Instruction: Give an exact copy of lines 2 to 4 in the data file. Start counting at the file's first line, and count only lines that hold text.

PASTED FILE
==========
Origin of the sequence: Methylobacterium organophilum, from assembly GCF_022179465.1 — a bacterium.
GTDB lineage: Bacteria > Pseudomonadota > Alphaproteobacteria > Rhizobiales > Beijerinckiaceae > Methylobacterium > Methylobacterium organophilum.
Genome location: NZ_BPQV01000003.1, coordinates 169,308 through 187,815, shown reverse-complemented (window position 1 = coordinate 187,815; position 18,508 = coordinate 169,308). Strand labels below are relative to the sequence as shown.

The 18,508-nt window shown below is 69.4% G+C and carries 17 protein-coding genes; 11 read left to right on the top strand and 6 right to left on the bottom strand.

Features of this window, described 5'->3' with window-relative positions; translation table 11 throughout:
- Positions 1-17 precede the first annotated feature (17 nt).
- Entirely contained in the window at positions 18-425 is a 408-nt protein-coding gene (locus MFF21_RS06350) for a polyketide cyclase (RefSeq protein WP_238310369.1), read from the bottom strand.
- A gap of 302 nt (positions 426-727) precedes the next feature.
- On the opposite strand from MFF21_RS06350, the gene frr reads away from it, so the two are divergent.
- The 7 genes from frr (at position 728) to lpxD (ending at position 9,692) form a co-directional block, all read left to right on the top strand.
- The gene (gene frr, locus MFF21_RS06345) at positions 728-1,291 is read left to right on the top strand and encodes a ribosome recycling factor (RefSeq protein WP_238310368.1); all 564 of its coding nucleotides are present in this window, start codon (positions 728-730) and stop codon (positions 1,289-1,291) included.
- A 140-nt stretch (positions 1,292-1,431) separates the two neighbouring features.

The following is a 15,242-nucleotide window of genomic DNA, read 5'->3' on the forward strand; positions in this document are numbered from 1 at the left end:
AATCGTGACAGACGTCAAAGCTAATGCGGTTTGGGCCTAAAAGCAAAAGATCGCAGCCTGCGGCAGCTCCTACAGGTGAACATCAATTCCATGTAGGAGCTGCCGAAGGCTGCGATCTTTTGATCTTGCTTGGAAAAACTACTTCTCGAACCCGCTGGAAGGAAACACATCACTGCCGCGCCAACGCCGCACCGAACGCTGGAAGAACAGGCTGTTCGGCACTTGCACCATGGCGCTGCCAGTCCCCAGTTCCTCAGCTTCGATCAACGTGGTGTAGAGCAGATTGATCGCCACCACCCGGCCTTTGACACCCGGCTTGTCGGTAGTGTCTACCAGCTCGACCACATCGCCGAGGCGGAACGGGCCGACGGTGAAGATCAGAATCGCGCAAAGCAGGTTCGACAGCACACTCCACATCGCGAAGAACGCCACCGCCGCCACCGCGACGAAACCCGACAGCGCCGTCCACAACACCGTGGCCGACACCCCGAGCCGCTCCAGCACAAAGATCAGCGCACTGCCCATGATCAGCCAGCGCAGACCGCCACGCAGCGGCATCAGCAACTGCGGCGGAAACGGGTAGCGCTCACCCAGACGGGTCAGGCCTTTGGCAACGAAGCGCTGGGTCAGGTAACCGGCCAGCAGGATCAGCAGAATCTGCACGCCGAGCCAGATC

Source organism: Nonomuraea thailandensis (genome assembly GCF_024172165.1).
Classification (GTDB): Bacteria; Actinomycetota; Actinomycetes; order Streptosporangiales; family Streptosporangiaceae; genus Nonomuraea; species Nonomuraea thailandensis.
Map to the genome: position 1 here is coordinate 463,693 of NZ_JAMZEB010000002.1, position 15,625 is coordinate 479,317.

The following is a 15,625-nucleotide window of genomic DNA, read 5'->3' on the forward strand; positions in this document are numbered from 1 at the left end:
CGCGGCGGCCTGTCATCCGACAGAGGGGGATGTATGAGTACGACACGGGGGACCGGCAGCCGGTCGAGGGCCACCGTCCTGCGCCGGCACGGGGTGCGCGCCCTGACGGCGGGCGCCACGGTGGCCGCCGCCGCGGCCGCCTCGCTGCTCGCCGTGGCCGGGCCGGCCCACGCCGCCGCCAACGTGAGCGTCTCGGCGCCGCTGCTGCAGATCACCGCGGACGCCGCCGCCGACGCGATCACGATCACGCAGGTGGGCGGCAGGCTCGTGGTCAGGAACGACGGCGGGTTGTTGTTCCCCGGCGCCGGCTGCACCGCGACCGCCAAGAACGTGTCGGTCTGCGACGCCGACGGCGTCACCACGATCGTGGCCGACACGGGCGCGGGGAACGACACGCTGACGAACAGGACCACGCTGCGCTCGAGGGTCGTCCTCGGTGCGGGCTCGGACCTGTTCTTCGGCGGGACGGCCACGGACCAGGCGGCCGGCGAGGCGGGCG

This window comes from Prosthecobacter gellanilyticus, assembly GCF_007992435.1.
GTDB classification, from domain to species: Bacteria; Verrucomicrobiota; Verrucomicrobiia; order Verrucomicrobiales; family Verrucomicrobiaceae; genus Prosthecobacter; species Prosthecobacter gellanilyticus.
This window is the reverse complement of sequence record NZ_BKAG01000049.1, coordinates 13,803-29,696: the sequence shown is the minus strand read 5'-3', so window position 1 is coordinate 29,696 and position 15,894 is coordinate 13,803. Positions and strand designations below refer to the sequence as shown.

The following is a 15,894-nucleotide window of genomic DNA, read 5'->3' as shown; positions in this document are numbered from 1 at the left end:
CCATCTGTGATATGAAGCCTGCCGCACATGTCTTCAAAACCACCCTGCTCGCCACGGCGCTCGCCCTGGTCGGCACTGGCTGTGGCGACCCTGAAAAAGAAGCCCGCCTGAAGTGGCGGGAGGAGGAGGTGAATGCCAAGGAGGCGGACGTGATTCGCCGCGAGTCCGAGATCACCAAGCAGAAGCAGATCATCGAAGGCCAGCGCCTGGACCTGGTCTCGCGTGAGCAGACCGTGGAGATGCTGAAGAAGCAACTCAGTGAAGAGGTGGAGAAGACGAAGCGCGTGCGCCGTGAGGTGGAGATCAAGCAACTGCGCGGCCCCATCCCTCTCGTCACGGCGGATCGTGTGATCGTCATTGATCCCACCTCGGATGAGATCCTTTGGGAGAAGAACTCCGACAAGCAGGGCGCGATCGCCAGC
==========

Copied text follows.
GTDB lineage: Bacteria > Pseudomonadota > Alphaproteobacteria > Rhizobiales > Beijerinckiaceae > Methylobacterium > Methylobacterium organophilum.
Genome location: NZ_BPQV01000003.1, coordinates 169,308 through 187,815, shown reverse-complemented (window position 1 = coordinate 187,815; position 18,508 = coordinate 169,308). Strand labels below are relative to the sequence as shown.

The 18,508-nt window shown below is 69.4% G+C and carries 17 protein-coding genes; 11 read left to right on the top strand and 6 right to left on the bottom strand.